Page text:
What boundary separates Hope from Love?
This is a transition week, a break between four May posts on Hope and four June posts on Love. So, I have been pondering this question.
But, as a teacher, I know that while my pondering is very powerful for my learning, it does little for the student. Learning is completely dependent upon what the learner does.
Are you pondering? Are you seeking?
Hope is a necessary, but insufficient, emotional attribute of healing and growth including recovery from trauma, stress, and post traumatic stress. Love is another. We will begin our discussion of four kinds of love next week with the familiar eros.
When you think of love, do you think of a noun, a verb, or maybe an adjective?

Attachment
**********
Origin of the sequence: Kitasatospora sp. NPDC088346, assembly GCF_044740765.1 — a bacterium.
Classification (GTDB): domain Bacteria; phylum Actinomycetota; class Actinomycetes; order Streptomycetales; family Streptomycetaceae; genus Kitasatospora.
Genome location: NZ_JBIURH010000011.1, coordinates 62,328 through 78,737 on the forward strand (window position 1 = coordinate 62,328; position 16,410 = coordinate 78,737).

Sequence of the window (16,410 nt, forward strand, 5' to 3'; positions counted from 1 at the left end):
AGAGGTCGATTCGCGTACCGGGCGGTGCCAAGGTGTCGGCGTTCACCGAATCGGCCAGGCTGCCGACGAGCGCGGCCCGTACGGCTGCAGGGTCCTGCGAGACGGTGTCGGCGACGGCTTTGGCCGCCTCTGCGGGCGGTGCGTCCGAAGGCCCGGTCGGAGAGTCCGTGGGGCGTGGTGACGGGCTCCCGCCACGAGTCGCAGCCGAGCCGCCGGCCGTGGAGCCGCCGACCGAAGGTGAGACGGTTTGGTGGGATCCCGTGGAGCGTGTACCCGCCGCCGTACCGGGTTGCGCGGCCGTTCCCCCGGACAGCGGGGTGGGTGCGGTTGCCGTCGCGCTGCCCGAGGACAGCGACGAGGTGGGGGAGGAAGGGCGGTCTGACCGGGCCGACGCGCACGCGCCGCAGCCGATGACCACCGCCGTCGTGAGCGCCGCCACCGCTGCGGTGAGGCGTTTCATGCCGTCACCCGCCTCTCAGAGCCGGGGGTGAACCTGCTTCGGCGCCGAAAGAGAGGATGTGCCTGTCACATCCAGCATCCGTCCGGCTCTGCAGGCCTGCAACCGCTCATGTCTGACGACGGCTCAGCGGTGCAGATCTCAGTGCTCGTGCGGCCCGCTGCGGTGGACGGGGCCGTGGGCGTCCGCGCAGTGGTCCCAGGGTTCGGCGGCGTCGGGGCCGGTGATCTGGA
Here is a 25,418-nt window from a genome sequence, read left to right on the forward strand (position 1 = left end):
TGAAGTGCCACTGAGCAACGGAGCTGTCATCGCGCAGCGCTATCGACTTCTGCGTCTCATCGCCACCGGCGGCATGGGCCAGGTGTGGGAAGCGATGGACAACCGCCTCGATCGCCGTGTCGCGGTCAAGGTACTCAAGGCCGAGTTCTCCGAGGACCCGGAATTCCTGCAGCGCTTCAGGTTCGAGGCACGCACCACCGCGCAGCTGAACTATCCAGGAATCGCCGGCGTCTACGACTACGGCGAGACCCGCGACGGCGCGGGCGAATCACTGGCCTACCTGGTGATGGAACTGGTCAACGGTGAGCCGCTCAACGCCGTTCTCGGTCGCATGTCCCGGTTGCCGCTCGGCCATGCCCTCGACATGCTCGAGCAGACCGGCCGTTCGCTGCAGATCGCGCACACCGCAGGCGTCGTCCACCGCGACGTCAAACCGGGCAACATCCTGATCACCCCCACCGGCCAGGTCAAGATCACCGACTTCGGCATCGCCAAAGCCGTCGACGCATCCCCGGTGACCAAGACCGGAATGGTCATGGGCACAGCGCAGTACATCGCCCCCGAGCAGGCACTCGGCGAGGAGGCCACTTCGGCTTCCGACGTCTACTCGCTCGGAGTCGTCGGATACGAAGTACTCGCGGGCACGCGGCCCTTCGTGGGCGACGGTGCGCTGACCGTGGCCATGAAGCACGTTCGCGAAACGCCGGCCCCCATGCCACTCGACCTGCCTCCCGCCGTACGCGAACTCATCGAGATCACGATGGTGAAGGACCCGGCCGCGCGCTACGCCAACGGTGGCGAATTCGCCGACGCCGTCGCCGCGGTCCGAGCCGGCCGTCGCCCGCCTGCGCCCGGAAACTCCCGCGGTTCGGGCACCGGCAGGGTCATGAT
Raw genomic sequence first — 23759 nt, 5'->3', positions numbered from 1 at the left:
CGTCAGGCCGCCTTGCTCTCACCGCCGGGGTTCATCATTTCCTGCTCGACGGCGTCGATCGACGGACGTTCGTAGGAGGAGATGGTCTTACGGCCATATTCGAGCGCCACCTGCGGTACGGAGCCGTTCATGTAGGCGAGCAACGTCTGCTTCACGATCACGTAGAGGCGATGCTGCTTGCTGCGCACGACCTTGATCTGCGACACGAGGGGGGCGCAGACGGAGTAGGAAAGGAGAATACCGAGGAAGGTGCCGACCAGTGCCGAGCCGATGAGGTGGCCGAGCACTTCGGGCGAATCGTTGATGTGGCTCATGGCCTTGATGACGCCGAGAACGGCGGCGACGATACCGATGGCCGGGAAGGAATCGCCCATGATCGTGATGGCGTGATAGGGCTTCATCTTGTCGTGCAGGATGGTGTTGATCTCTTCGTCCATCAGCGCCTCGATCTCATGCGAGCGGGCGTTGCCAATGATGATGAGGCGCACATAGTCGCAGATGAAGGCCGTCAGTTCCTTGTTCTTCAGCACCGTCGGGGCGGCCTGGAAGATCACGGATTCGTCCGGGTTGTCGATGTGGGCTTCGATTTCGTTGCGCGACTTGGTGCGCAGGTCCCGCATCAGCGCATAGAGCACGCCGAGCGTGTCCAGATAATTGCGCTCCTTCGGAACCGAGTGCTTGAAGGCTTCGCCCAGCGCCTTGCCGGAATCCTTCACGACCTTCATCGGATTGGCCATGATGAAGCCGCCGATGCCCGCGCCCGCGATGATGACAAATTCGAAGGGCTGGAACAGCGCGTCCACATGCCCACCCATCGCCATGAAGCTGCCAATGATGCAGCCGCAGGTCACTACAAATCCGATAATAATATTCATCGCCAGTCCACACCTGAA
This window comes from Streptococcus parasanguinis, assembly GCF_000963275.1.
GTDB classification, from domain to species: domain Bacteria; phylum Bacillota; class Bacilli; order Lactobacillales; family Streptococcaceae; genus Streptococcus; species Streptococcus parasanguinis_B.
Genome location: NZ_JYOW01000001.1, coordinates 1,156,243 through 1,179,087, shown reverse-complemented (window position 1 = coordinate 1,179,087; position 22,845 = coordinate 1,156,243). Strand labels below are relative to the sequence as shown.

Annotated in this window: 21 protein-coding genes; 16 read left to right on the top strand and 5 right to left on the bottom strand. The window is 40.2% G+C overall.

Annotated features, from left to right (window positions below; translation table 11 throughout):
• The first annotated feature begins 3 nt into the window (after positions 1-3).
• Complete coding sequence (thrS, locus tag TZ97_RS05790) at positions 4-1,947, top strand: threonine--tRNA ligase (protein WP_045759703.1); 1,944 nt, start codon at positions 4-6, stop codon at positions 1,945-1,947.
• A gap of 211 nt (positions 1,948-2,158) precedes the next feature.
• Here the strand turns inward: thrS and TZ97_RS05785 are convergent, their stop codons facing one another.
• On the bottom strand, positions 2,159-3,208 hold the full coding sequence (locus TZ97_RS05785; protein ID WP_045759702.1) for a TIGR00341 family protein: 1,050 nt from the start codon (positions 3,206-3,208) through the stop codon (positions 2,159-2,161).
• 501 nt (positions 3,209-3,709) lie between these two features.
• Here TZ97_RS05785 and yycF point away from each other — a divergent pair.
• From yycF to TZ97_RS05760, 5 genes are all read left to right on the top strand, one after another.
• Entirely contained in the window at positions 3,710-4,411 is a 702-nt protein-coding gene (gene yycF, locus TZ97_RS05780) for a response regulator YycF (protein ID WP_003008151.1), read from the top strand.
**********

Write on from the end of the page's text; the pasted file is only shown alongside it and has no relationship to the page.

Do you think of yourself, other people, or something else?
All learning depends upon what we think we already know. Do you know enough about love to empower your learning? Do you know enough about love to impede your learning…because what we already know can do either.
If you know enough about love, you must be living it all the time. Right?
If not, why not?
Post traumatic stress challenges our ability to love and be loved. We often feel less than lovely and loveable.
Some experiences lead us to believe that some people need killing. We believe they are dangerous. That is why we killed them–or tried to.
The blood won’t come off our hands.
The hate won’t leave our hearts.
A Quest is a form of inquiry to some power or wisdom beyond our own mind driven by an emotional need to know something.
What do you need to know about Love? Not what do you want to know. Need!
I do not have your answers. I have mine, the answers I discovered by Questing.
Since all learning depends upon what the learner does, and what the learner does depends upon the learner’s motivation, what is the role of the teacher?
I love teaching.
The root of “learn” is a Latin word that means furrow or track.